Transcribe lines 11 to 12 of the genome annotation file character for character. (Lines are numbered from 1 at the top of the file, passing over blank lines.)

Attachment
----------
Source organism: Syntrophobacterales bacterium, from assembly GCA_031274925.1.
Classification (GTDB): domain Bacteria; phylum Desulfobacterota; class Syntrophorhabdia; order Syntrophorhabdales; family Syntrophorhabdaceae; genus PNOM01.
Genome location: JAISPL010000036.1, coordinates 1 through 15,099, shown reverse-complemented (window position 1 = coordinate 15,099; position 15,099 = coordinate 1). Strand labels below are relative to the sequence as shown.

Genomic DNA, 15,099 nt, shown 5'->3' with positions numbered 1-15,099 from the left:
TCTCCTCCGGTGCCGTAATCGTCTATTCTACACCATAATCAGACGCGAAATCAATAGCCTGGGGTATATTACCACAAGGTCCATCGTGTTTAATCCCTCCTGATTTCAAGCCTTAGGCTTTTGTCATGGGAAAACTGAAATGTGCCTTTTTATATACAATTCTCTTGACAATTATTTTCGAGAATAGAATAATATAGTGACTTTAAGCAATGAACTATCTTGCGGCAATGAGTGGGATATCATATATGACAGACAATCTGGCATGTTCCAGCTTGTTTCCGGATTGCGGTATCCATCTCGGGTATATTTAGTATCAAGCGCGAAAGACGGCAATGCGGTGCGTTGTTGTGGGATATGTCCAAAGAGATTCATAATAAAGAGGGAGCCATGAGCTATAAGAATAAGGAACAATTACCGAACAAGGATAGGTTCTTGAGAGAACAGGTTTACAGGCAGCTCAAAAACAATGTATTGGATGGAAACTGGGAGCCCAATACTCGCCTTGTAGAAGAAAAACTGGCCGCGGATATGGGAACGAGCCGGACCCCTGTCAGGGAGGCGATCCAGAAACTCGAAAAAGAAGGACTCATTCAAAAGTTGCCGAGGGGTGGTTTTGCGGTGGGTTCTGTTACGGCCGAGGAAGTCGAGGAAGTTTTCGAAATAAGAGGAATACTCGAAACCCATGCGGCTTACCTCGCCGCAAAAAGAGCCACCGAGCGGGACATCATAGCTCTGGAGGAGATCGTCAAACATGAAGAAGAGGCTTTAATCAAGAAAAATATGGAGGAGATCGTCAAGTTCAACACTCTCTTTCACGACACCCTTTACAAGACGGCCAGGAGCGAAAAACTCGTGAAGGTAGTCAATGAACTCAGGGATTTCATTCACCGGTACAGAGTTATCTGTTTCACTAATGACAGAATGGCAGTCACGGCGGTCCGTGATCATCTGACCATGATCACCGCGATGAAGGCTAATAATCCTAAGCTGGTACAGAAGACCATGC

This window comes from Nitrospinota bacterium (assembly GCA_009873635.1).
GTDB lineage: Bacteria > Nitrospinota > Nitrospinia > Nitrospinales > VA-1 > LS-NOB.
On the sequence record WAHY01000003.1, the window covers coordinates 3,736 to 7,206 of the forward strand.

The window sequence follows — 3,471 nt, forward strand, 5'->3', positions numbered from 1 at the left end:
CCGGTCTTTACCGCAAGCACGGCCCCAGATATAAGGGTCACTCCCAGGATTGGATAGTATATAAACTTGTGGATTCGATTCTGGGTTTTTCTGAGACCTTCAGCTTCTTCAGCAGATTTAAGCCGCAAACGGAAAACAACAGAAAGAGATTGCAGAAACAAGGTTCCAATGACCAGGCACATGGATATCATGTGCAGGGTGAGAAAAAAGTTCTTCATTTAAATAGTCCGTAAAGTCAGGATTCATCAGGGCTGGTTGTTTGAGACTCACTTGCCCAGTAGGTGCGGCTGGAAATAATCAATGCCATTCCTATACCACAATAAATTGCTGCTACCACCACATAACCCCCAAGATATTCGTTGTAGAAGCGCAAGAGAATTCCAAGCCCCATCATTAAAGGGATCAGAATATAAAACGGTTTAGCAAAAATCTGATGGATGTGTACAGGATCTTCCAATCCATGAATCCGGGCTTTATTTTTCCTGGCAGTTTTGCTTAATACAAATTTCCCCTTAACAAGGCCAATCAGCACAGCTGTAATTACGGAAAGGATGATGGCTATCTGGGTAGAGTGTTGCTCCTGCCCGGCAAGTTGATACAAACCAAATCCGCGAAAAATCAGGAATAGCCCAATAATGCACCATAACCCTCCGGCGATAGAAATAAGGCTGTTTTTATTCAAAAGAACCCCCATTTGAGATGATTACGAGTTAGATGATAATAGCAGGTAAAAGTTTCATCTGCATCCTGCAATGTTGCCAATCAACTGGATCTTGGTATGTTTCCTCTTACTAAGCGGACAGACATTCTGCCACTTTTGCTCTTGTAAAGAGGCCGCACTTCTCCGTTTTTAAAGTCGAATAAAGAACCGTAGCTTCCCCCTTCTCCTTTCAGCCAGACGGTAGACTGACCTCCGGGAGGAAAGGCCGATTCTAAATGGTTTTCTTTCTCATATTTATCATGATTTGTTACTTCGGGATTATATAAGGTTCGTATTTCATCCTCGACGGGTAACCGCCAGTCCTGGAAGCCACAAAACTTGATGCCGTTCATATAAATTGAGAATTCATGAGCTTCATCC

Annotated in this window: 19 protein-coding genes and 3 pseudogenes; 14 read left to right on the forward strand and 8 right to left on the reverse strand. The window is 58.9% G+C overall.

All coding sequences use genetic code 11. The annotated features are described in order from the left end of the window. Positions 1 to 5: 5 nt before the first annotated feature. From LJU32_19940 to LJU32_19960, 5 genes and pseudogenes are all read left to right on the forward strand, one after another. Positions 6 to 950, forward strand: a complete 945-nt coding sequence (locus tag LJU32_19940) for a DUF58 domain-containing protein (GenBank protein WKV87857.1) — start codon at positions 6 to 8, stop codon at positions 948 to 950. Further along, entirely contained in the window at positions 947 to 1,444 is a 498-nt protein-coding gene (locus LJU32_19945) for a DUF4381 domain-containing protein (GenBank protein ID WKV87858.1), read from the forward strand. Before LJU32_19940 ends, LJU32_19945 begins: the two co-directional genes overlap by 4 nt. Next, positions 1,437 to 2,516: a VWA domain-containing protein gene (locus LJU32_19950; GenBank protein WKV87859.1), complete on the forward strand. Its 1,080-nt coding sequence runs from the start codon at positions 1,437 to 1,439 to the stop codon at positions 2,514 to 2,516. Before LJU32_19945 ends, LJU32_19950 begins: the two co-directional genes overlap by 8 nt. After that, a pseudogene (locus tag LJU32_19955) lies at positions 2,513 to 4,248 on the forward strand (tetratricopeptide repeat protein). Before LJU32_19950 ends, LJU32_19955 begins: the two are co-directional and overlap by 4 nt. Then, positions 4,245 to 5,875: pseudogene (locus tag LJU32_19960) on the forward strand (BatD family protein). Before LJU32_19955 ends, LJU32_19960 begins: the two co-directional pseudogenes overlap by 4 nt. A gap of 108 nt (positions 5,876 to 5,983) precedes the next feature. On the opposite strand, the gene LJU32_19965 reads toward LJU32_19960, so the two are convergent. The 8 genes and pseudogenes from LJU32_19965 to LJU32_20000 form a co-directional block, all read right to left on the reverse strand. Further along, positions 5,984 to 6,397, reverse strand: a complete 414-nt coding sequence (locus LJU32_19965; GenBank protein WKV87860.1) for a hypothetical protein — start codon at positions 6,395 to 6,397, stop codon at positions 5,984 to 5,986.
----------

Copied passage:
Annotated in this window: 19 protein-coding genes and 3 pseudogenes; 14 read left to right on the forward strand and 8 right to left on the reverse strand. The window is 58.9% G+C overall.

All coding sequences use genetic code 11. The annotated features are described in order from the left end of the window. Positions 1 to 5: 5 nt before the first annotated feature. From LJU32_19940 to LJU32_19960, 5 genes and pseudogenes are all read left to right on the forward strand, one after another. Positions 6 to 950, forward strand: a complete 945-nt coding sequence (locus tag LJU32_19940) for a DUF58 domain-containing protein (GenBank protein WKV87857.1) — start codon at positions 6 to 8, stop codon at positions 948 to 950. Further along, entirely contained in the window at positions 947 to 1,444 is a 498-nt protein-coding gene (locus LJU32_19945) for a DUF4381 domain-containing protein (GenBank protein ID WKV87858.1), read from the forward strand. Before LJU32_19940 ends, LJU32_19945 begins: the two co-directional genes overlap by 4 nt. Next, positions 1,437 to 2,516: a VWA domain-containing protein gene (locus LJU32_19950; GenBank protein WKV87859.1), complete on the forward strand. Its 1,080-nt coding sequence runs from the start codon at positions 1,437 to 1,439 to the stop codon at positions 2,514 to 2,516. Before LJU32_19945 ends, LJU32_19950 begins: the two co-directional genes overlap by 8 nt. After that, a pseudogene (locus tag LJU32_19955) lies at positions 2,513 to 4,248 on the forward strand (tetratricopeptide repeat protein). Before LJU32_19950 ends, LJU32_19955 begins: the two are co-directional and overlap by 4 nt. Then, positions 4,245 to 5,875: pseudogene (locus tag LJU32_19960) on the forward strand (BatD family protein). Before LJU32_19955 ends, LJU32_19960 begins: the two co-directional pseudogenes overlap by 4 nt. A gap of 108 nt (positions 5,876 to 5,983) precedes the next feature. On the opposite strand, the gene LJU32_19965 reads toward LJU32_19960, so the two are convergent. The 8 genes and pseudogenes from LJU32_19965 to LJU32_20000 form a co-directional block, all read right to left on the reverse strand. Further along, positions 5,984 to 6,397, reverse strand: a complete 414-nt coding sequence (locus LJU32_19965; GenBank protein WKV87860.1) for a hypothetical protein — start codon at positions 6,395 to 6,397, stop codon at positions 5,984 to 5,986.